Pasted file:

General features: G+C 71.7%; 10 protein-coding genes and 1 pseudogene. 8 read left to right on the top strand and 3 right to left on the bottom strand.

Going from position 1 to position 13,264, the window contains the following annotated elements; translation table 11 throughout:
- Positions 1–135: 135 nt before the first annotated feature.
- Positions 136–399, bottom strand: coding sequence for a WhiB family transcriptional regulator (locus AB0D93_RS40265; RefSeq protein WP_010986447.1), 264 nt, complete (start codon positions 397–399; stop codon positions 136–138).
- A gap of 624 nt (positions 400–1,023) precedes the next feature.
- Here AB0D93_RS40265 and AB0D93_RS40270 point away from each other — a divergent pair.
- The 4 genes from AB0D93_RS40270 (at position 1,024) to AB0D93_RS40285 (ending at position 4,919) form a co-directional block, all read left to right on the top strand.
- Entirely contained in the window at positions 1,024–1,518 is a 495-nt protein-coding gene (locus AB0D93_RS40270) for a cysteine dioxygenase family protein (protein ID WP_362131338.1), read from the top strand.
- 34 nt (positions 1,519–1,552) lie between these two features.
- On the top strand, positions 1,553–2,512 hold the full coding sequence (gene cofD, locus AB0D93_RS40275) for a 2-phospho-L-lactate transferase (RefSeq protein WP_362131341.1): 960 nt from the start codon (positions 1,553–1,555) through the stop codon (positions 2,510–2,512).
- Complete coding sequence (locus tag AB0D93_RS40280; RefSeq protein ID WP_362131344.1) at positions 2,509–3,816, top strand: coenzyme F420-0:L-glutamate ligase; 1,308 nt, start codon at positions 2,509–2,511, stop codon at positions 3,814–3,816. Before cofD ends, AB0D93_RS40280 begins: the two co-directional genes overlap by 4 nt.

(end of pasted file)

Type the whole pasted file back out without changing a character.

General features: G+C 71.7%; 10 protein-coding genes and 1 pseudogene. 8 read left to right on the top strand and 3 right to left on the bottom strand.

Going from position 1 to position 13,264, the window contains the following annotated elements; translation table 11 throughout:
- Positions 1–135: 135 nt before the first annotated feature.
- Positions 136–399, bottom strand: coding sequence for a WhiB family transcriptional regulator (locus AB0D93_RS40265; RefSeq protein WP_010986447.1), 264 nt, complete (start codon positions 397–399; stop codon positions 136–138).
- A gap of 624 nt (positions 400–1,023) precedes the next feature.
- Here AB0D93_RS40265 and AB0D93_RS40270 point away from each other — a divergent pair.
- The 4 genes from AB0D93_RS40270 (at position 1,024) to AB0D93_RS40285 (ending at position 4,919) form a co-directional block, all read left to right on the top strand.
- Entirely contained in the window at positions 1,024–1,518 is a 495-nt protein-coding gene (locus AB0D93_RS40270) for a cysteine dioxygenase family protein (protein ID WP_362131338.1), read from the top strand.
- 34 nt (positions 1,519–1,552) lie between these two features.
- On the top strand, positions 1,553–2,512 hold the full coding sequence (gene cofD, locus AB0D93_RS40275) for a 2-phospho-L-lactate transferase (RefSeq protein WP_362131341.1): 960 nt from the start codon (positions 1,553–1,555) through the stop codon (positions 2,510–2,512).
- Complete coding sequence (locus tag AB0D93_RS40280; RefSeq protein ID WP_362131344.1) at positions 2,509–3,816, top strand: coenzyme F420-0:L-glutamate ligase; 1,308 nt, start codon at positions 2,509–2,511, stop codon at positions 3,814–3,816. Before cofD ends, AB0D93_RS40280 begins: the two co-directional genes overlap by 4 nt.